Sand Picture
Sand Picture

Sand Picture

Marmotinto is the art of creating pictures using coloured sand or marble dust and known as sand painting. Originating in Europe, and probably based on the Japanese craft of bonseki  'tray-painting'. George III hosted a dinner party in 1783  where a display of unfixed coloured sands, sugars and marble dust were arranged under glass upon the surface of the dinner table in decorative patterns, including fruit and flowers, and exotic birds which was executed by the Bavarian table-decker Benjamin Zobel, a friend of George Morland,  a painter prominent in the Isle of Wight School of painting. The King and his courtiers were so impressed with the resulting picture, it was suggested that Zobel find a way to make his compositions permanent and hence the craft of marmotinto or sandpainting was born and proved most successful under the patronage of various members of the royal household including the then Duke of York.

In the early 19th century the craft became popular as the tourist industry developed on the  Isle of Wight particularly at Alum Bay, famous for its  natural highly coloured sands.  Visitors created their own souvenirs and pictures when they disembarked directly onto the beach from the decks of mainland steamers. The locals soon realised an opportunity to supplement their meagre incomes by developing a market for small framed sand pictures and compressed sand patterns inside glass jars. There are some examples of Alum Bay sand pictures at Osborne House and Carisbrook Castle. The Victoria and Albert Museum has Queen Mary's collection of Georgian sandpaintings.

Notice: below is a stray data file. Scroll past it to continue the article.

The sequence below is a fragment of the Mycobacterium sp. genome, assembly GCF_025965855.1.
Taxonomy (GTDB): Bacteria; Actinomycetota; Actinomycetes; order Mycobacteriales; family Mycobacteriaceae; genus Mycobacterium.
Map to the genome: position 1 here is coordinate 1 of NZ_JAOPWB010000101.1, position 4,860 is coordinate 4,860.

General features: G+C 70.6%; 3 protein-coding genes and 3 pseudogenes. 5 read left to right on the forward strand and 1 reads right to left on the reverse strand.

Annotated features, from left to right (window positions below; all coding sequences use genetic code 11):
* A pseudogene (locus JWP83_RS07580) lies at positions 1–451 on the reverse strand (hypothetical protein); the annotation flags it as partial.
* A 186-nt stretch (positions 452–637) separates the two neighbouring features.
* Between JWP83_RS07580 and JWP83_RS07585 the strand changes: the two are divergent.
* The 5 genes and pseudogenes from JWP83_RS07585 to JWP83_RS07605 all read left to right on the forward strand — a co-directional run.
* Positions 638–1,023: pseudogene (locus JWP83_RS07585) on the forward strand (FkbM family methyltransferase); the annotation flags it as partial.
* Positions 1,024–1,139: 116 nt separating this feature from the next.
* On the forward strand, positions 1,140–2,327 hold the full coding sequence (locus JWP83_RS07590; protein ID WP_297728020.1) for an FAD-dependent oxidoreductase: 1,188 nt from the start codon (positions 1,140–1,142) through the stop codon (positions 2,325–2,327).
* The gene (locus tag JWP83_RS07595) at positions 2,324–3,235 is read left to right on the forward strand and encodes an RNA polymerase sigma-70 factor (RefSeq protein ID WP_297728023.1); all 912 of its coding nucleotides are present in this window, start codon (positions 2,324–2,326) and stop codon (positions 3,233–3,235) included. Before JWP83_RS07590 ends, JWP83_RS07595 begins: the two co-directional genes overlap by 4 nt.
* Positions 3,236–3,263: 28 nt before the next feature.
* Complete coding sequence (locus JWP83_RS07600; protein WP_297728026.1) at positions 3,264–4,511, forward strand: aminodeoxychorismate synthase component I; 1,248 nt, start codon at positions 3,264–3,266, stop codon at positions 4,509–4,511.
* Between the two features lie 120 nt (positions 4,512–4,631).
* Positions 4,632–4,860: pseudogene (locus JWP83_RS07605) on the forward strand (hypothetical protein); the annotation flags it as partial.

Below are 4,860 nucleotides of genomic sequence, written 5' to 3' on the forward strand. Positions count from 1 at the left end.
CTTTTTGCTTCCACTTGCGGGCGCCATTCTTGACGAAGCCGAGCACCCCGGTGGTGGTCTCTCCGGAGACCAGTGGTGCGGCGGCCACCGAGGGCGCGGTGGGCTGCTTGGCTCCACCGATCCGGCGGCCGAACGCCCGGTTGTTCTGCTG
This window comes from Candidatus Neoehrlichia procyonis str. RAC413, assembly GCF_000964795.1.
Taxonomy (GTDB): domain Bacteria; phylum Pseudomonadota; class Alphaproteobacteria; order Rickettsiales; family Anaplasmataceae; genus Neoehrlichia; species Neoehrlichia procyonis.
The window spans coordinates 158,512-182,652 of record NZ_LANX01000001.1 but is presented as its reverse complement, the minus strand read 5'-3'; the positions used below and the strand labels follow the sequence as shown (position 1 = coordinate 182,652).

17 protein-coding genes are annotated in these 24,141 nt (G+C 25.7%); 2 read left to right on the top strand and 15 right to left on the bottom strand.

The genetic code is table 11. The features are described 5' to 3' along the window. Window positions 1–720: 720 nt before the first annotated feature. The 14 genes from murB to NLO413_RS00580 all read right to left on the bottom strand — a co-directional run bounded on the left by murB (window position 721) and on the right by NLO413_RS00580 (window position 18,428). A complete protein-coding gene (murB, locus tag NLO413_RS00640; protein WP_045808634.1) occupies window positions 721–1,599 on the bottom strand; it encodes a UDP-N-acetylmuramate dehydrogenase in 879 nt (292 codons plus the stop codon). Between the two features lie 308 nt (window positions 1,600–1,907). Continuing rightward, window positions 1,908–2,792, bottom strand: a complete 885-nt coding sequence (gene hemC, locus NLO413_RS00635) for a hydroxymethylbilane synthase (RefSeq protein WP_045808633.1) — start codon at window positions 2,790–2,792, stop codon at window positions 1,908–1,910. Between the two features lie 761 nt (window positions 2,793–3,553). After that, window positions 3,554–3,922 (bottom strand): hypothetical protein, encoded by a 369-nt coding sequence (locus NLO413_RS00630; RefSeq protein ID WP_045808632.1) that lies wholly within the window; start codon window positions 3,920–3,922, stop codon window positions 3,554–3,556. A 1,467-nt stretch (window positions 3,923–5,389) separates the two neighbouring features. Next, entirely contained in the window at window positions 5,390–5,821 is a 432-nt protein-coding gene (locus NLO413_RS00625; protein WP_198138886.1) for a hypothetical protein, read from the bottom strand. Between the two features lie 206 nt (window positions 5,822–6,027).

Commonly these pictures featured castles, churches or Osborne House, the summer retreat of Queen Victoria. This one, however, has the more unusual subject of a labourer on his way to work with his tools slung over his shoulder. It has touches of watercolour to add detail and is signed and dated on the reverse. It is mounted within a period maple frame.


Carisbrooke Castle written in ink, the gateway and the castle with hills beyond, in shades of ochre, terracotta and natural sand on card hand painted with sky, 3 1/4 x 5 in or 8 x 13 cm, acid free mount and old oak frame, 6 3/4 x 9 in or 17 x 23 cm.


There is a slight tear to the very top of the picture, but when hung this hardly shows.


Sand pictures were both professionally and amateur made. I think this was the former.George III where two German confectioners were employed to create table decorations initially out of sugar but then from coloured sands and marble dust. By the 1780s, they had developed a way to affix the sand onto light board thereby making it feasible to create permanent pictures. By the nineteenth century sand painting had become a popular pastime for amateurs and helped to boost tourism to the Isle of Wight where there was a rich supply of colourful sands

Price: £38 | $50 | €40

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